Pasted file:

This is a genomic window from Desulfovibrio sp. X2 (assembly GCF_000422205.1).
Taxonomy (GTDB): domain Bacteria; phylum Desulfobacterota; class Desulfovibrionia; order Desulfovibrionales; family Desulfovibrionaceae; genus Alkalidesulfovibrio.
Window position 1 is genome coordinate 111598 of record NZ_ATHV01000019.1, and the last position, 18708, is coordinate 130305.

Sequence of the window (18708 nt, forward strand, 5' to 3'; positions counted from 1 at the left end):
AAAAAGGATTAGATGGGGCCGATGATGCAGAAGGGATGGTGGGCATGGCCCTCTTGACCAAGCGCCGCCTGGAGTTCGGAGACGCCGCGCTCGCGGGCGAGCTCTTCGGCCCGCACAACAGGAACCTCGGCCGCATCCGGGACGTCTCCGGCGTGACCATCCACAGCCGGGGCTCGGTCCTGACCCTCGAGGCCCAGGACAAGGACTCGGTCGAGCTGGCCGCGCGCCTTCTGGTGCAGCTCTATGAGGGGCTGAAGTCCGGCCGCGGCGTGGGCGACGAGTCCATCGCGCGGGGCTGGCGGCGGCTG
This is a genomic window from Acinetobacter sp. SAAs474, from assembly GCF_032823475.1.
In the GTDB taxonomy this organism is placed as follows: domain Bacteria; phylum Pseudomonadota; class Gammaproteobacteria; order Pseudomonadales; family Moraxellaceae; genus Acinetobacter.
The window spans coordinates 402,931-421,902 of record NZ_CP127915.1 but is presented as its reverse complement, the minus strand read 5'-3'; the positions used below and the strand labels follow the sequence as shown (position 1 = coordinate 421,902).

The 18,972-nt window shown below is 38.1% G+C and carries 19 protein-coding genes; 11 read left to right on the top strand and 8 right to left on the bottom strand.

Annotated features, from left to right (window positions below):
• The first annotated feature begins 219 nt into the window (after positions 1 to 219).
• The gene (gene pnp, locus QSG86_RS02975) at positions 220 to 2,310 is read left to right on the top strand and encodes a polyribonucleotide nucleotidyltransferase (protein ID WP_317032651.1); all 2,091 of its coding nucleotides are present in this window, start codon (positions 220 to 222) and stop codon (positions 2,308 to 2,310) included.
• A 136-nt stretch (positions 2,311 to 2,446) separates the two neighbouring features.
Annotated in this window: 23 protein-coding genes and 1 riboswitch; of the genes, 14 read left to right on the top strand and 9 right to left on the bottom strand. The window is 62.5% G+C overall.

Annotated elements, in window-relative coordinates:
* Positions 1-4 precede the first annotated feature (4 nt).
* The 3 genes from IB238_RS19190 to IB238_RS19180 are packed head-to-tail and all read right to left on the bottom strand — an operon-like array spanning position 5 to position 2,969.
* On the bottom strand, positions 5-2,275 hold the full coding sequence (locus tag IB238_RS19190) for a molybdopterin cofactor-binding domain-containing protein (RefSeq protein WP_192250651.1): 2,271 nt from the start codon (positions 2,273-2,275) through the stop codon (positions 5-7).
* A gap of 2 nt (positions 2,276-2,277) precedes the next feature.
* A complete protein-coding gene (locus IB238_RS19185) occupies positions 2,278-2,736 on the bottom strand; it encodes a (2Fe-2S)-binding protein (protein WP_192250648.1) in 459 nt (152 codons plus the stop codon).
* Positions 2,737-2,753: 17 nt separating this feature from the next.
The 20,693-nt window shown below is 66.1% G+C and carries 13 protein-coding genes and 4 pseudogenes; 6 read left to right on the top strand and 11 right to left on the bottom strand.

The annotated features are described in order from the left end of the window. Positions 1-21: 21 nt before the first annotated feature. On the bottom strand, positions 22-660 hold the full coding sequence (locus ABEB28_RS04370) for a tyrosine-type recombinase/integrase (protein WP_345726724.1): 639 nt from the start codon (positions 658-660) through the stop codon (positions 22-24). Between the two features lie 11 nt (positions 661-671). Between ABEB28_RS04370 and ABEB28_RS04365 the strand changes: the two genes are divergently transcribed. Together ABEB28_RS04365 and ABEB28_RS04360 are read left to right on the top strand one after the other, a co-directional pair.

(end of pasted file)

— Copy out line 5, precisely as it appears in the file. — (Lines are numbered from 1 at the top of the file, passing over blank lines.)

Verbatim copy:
AAAAAGGATTAGATGGGGCCGATGATGCAGAAGGGATGGTGGGCATGGCCCTCTTGACCAAGCGCCGCCTGGAGTTCGGAGACGCCGCGCTCGCGGGCGAGCTCTTCGGCCCGCACAACAGGAACCTCGGCCGCATCCGGGACGTCTCCGGCGTGACCATCCACAGCCGGGGCTCGGTCCTGACCCTCGAGGCCCAGGACAAGGACTCGGTCGAGCTGGCCGCGCGCCTTCTGGTGCAGCTCTATGAGGGGCTGAAGTCCGGCCGCGGCGTGGGCGACGAGTCCATCGCGCGGGGCTGGCGGCGGCTG